Accessing the Child Class In Django Multi-Table Inheritance

Django has 3 different ways to deal with model inheritance:

The differences are described pretty well in the linked documentation so I am not going to recapitulate them here. I just want to talk about a specific pattern I have been playing with for Multi-table inheritance.

In Multi-table inheritance the base class has its own separate table. This makes it possible to query all the objects from all the subclasses at once.

So if we have:

class Animal(models.Model):
    def speak(self):
        print "Generic Animal Sound"
 
class Dog(Animal):
    def speak(self):
        print "Woof!"
 
class Cat(Animal):
    def speak(self):
        print "Meow!"

The Animals.objects.all() will find all the Cats and Dogs in the DB. The trouble is they will all be of type Animal and so if you run:

Dog.objects.create()
Dog.objects.create()
Cat.objects.create()
 
for animal in Animal.objects.all():
    animal.speak()

you get:

Generic Animal Sound
Generic Animal Sound
Generic Animal Sound

There is a way to access the child class specific information. animal.dog.speak() will produce Woof! if animal is actually a Dog. It will however toss an exception if it is a Cat. Worse is that testing this out generates some useless Db queries which becomes even more impractical as the number of subclasses increases. One approach is to store the name of the child class with the base class so you only have the one extra query needed to grab the data for the child object. If we create an Abstract base class like:

class KnowsChild(models.Model):
    # Make a place to store the class name of the child
    _my_subclass = models.CharField(max_length=200) 
 
    class Meta:
        abstract = True
 
    def as_child(self):
        return getattr(self, self._my_subclass)
 
    def save(self, *args, **kwargs):
        # save what kind we are.
        self._my_subclass = self.__class__.__name__.lower() 
        super(KnowsChild, self).save(*args, **kwargs)

And derive Animal from it.

class Animal(KnowsChild):
    def speak(self):
        print "Generic Animal Sound"

Then we can run:
Dog.objects.create()
Dog.objects.create()
Cat.objects.create()
for animal in Animal.objects.all():
    animal.as_child().speak()

and get:
Woof!
Woof!
Meow!

I am still honestly not sure if I like this or not but its working out well so far for a reporting system I am making where ReportItems can be one of several different types but sometimes I just want to work with the elements in the base class. A lot depends on how often you need to know the specifics of the child class.

3 Replies to “Accessing the Child Class In Django Multi-Table Inheritance”

  1. I believe if you use select_related with the original query you will avoid the multiple DB calls, since they are onetoone relations.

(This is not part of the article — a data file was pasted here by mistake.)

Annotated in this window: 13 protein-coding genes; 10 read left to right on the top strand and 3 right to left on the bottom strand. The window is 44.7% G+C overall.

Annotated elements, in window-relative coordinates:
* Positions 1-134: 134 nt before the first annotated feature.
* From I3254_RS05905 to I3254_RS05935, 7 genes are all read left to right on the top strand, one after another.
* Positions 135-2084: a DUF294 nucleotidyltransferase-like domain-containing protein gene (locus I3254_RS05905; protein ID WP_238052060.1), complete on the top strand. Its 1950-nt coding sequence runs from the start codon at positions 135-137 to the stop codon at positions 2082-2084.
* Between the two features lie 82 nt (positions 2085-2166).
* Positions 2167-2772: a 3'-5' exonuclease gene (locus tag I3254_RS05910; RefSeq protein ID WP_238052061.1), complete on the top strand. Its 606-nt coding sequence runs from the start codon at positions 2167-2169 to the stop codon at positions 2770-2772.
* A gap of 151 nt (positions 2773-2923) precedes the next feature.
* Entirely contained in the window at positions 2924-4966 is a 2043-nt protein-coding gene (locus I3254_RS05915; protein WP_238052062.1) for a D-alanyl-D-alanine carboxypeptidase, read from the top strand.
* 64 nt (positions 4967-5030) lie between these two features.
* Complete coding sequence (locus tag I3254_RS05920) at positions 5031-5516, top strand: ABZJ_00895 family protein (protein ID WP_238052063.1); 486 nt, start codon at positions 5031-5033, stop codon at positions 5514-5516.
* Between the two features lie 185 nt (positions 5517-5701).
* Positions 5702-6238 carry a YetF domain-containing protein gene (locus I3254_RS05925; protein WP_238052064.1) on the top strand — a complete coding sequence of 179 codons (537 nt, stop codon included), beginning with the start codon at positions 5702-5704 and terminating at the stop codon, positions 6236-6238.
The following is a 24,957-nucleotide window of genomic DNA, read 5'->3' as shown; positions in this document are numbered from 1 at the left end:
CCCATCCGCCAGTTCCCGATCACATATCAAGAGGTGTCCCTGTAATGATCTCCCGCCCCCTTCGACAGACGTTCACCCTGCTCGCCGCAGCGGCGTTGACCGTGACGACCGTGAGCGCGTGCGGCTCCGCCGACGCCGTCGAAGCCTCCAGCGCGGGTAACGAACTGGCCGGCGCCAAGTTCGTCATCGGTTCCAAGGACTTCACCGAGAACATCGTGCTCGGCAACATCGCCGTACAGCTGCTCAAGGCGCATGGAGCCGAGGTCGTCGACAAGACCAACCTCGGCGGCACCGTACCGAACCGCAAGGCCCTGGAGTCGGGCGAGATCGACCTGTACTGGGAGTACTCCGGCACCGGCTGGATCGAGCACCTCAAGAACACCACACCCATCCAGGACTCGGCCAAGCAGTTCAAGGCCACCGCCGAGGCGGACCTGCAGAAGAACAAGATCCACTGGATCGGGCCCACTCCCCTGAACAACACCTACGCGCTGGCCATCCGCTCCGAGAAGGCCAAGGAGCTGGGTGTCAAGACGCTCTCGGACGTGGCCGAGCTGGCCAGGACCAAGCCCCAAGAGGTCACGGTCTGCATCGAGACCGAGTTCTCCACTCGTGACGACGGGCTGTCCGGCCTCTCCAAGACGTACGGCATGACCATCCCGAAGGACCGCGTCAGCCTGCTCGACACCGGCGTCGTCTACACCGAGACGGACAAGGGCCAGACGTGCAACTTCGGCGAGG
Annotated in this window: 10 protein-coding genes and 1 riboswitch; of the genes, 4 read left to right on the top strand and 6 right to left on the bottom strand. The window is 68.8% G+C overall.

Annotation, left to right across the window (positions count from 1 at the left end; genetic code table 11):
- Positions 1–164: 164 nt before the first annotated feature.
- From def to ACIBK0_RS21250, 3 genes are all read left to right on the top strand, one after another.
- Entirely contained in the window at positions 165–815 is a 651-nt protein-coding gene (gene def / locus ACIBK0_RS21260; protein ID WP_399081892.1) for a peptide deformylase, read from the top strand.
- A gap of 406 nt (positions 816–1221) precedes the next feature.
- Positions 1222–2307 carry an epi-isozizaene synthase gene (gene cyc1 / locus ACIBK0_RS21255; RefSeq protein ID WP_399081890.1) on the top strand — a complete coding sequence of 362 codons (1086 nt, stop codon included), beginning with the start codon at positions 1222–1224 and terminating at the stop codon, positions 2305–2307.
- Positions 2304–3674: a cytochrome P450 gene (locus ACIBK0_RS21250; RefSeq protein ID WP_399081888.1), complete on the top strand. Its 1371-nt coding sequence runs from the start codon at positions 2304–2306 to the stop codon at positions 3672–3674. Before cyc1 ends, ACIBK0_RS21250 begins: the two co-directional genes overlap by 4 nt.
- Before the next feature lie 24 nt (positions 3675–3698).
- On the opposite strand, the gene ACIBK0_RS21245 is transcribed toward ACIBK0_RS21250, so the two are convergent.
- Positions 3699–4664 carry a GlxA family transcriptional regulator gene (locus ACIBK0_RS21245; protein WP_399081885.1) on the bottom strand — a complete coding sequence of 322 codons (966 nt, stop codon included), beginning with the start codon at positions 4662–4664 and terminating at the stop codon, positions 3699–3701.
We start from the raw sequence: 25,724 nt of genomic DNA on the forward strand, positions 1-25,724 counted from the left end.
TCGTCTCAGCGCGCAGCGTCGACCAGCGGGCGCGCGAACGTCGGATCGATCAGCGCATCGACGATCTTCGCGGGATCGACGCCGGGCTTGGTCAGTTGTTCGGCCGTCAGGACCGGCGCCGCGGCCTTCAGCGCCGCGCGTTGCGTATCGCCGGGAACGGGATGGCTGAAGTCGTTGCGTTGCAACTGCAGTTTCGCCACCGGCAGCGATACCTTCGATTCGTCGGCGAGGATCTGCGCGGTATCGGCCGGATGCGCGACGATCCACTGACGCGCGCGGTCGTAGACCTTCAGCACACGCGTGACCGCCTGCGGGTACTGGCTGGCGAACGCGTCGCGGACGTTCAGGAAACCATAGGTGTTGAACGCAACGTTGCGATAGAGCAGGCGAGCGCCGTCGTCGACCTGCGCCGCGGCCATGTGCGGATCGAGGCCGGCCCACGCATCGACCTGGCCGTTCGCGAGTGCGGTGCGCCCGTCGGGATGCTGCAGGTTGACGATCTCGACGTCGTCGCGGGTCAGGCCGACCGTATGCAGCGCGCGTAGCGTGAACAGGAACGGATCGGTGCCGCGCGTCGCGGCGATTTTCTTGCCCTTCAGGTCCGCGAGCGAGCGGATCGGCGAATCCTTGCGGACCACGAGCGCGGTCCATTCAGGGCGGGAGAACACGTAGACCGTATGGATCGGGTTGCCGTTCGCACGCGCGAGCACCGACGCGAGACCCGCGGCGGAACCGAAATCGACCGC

Animal.objects.select_related(“cat”,”dog”).all()

    This would reduce the number of db calls to the one original one. But it doesn’t solve the messiness, since you have to check the specific classes (have to check hasattr(animal, ‘dog’)). Also if you have lots of child classes it would require many joins. In that case it may be better to just do a simpler query to get the animal and then another to get the specific child.

  2. Thanks! Using your solution, Works well, a bit hackish, but doing inheritance with sql tables is also ;-)…

    Just to contribute, if you want that calling some methods on your base class instance always tries to call the method from the child class, I wrote a decorator:

    
    def always_as_child(fn):
        """ Tries to run child model method if relevant
    
        should be applied on KnowsChild child class
        """
        def f(self, *args, **kwargs):
            child_self = self.as_child()
            f_parent = getattr(self.__class__, fn.__name__)
            f_child = getattr(child_self.__class__, fn.__name__)
    
            if f_parent != f_child:
                return f_child(child_self, *args, **kwargs)
            else:
                return fn(self, *args, **kwargs)
        return f
    

    You should declare it on relevant methods on parent class:

    
    class Animal(models.Model):
        @always_as_child
        def speak(self):
            print "Generic Animal Sound"
    

    There is no need to decorate child methods.

    Now if you do something like:

    
    for i in Animal.objects.all():
         i.speak()
    

    You will see your animals produce their very own sound. If you don’t redefined the speak() in child classes, it will just call the parent method.

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